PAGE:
I was sure when we had our cold snap in April that one of the losses would be this years' blossoms on my corner white azalea which blooms later than the others. Oddly enough the dropping brown buds that got zapped by the freeze made room for a much more ethereal gift of spring. Hard to believe that so many of the buds died because to me this ended up being about right. Every year it is a surprise to me how fast my back yard goes from fairly barren to a veritable jungle. It's getting better and better too as the self seeding flowers I want and the yarrow and other plants I love are managing to choke out the weed I don't want. The hardest decisions I have to make at this point involve the volunteer trees, ornamental bushes and virginia creeper. The back garden is becoming much shadier in the summer as I've let volunteer cherry, mulberry, apple, crepe myrtle, red bud and dogwoods grow. I am getting better about making decisions and managed to make a lot of progress today cutting down the volunteer trees that are too numerous. Much easier to weed with loping irons when the weeds are small trees than to have tons of conventional weeds to pull up. That's what is happening. The flowers and trees are leaving very little room for weeds although I need to do a better job of staying on top of some of the vines. Or maybe I don't. In most regards the wilder my garden gets the more it suits me especially if I can continue to keep moving it with a little effort in the direction I want it to go. One thing I love about the overgrown parts is what a good habitat for the birds I have. Boy are they letting me know too when I'm too close to nests. I can't see them but when I was out today trying to do some very minor pruning the birds went nuts, screaming at the top of their lungs. I moved away to another area that needed work and they quieted down. Nice that they let me know when I'm encroaching on their homes because the last thing I want to do is expose defenceless babies or unhatched eggs. Then again if you feed the animals you feed the animals. You can't blame a cat or a hawk or a dog for being what they are. One of the reasons I stopped feeding the birds with feeders is because I felt like I was pointing out to the neighborhood cats where to lie awaiting. There's no way I'm going to keep the cats out of my garden, even if I try, but as long as the birds are scattered throughout the habitat garden, I think they stand a better chance. There is so much for them to eat, except in the worse weather, that they still find plenty to eat in my garden without the feeders. Also, when we have ice or snow and I do help them out a bit it's usually the kind of days where the cats stay at their warm homes and don't come to my garden to stalk. I remember when I used to think of my garden goals in terms of a sanctuary. A place where I could hide away when I needed to. I'm increasingly thinking in terms of garden rooms too. That's part of why I'm allowing volunteer trees to stay in some spots that may not seem logical but they are helping to start separating the areas I think of as rooms. I don't want it to get so shady everywhere that my sun plants won't survive but it doesn't hurt to have more shade in the summer. I've discovered that a lot of plants that are billed as sun plants do well in the south with a bit more shade than you would expect as long as they get some sun. Especially if the shade doesn't become too dense until the later part of spring and summer. In addition to my secret garden, sanctuary, and garden rooms themes, I also like a crazy quilt in certain areas. I can't wait until the colors which would clash in most contexts are bursting out all over the place for my crazy quilt made of summer flowers. As long as we don't get too dry this will be a great year for early summer flowers. There are tons of buds already promising me the reds, purples, pinks, black, yellow, white, orange, and lavender riot that is soon to come. Perhaps one of my favorite aspects in my garden at the moment is that it makes me laugh. I have a rose bough that has grown beyond it's boundaries and made an arch down into my lettuce box. With the help of a broom I managed to shift it a little so I don't get hit in the fact by thorns when I try to pick lettuce. That makes me laugh out loud.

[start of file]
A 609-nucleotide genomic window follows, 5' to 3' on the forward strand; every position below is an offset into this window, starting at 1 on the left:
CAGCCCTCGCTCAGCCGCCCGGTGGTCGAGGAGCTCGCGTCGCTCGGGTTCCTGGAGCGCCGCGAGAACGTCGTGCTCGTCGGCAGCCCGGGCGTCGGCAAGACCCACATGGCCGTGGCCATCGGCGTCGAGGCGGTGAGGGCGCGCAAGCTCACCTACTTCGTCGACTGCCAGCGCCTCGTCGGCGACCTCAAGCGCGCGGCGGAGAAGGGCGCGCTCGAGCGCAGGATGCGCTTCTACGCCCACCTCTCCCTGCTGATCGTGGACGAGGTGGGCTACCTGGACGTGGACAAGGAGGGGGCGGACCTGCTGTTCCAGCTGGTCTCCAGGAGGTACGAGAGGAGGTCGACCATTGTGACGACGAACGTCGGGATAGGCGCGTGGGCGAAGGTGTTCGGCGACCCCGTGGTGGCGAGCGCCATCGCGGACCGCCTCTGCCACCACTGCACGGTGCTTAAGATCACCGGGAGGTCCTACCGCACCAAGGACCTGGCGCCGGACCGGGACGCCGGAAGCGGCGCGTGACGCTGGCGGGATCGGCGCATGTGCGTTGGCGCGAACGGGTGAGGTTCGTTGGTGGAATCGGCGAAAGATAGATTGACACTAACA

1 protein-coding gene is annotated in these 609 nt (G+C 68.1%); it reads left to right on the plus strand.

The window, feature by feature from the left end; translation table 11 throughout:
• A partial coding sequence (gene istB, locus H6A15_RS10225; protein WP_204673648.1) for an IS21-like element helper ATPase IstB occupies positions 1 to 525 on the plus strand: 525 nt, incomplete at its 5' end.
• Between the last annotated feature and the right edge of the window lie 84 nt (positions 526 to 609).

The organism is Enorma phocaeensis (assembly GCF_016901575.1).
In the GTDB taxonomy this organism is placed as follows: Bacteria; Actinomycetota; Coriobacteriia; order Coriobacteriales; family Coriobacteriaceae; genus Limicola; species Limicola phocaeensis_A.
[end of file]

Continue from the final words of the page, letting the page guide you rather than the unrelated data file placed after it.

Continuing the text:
This is what I am learning about gardening in general:
My green thumb came only as a result of the mistakes I made while learning to see things from the plant's point of view.
~H. Fred Ale
Love the photos...wow what an azalea! You are such an inspiration to go out and work on that thumb.
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